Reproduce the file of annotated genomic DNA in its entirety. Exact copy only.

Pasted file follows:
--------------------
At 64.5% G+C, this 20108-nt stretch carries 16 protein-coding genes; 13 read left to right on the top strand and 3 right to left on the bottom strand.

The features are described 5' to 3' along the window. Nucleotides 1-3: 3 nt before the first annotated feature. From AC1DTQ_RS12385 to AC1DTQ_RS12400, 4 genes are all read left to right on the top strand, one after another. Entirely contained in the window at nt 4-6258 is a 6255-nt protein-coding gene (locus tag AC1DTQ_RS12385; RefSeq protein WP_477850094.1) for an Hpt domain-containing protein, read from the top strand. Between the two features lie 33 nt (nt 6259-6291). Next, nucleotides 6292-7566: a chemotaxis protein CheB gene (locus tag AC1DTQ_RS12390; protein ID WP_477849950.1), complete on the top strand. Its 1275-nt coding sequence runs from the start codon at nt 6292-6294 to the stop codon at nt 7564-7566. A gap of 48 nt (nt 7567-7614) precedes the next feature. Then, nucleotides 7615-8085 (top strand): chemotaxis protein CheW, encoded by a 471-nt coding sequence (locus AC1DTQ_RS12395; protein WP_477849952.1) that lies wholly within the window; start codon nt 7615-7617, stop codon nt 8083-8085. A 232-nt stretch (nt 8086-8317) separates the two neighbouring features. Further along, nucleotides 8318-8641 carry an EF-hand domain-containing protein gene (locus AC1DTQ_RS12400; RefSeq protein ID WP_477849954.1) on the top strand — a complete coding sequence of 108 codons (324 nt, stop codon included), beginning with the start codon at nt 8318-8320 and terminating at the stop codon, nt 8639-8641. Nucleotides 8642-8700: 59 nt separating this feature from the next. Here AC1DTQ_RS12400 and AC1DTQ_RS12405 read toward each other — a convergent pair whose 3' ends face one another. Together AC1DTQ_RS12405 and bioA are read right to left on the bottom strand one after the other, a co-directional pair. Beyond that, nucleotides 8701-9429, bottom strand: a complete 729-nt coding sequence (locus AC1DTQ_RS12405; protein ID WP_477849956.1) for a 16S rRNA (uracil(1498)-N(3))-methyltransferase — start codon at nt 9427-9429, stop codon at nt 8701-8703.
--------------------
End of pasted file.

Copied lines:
At 64.5% G+C, this 20108-nt stretch carries 16 protein-coding genes; 13 read left to right on the top strand and 3 right to left on the bottom strand.

The features are described 5' to 3' along the window. Nucleotides 1-3: 3 nt before the first annotated feature. From AC1DTQ_RS12385 to AC1DTQ_RS12400, 4 genes are all read left to right on the top strand, one after another. Entirely contained in the window at nt 4-6258 is a 6255-nt protein-coding gene (locus tag AC1DTQ_RS12385; RefSeq protein WP_477850094.1) for an Hpt domain-containing protein, read from the top strand. Between the two features lie 33 nt (nt 6259-6291). Next, nucleotides 6292-7566: a chemotaxis protein CheB gene (locus tag AC1DTQ_RS12390; protein ID WP_477849950.1), complete on the top strand. Its 1275-nt coding sequence runs from the start codon at nt 6292-6294 to the stop codon at nt 7564-7566. A gap of 48 nt (nt 7567-7614) precedes the next feature. Then, nucleotides 7615-8085 (top strand): chemotaxis protein CheW, encoded by a 471-nt coding sequence (locus AC1DTQ_RS12395; protein WP_477849952.1) that lies wholly within the window; start codon nt 7615-7617, stop codon nt 8083-8085. A 232-nt stretch (nt 8086-8317) separates the two neighbouring features. Further along, nucleotides 8318-8641 carry an EF-hand domain-containing protein gene (locus AC1DTQ_RS12400; RefSeq protein ID WP_477849954.1) on the top strand — a complete coding sequence of 108 codons (324 nt, stop codon included), beginning with the start codon at nt 8318-8320 and terminating at the stop codon, nt 8639-8641. Nucleotides 8642-8700: 59 nt separating this feature from the next. Here AC1DTQ_RS12400 and AC1DTQ_RS12405 read toward each other — a convergent pair whose 3' ends face one another. Together AC1DTQ_RS12405 and bioA are read right to left on the bottom strand one after the other, a co-directional pair. Beyond that, nucleotides 8701-9429, bottom strand: a complete 729-nt coding sequence (locus AC1DTQ_RS12405; protein ID WP_477849956.1) for a 16S rRNA (uracil(1498)-N(3))-methyltransferase — start codon at nt 9427-9429, stop codon at nt 8701-8703.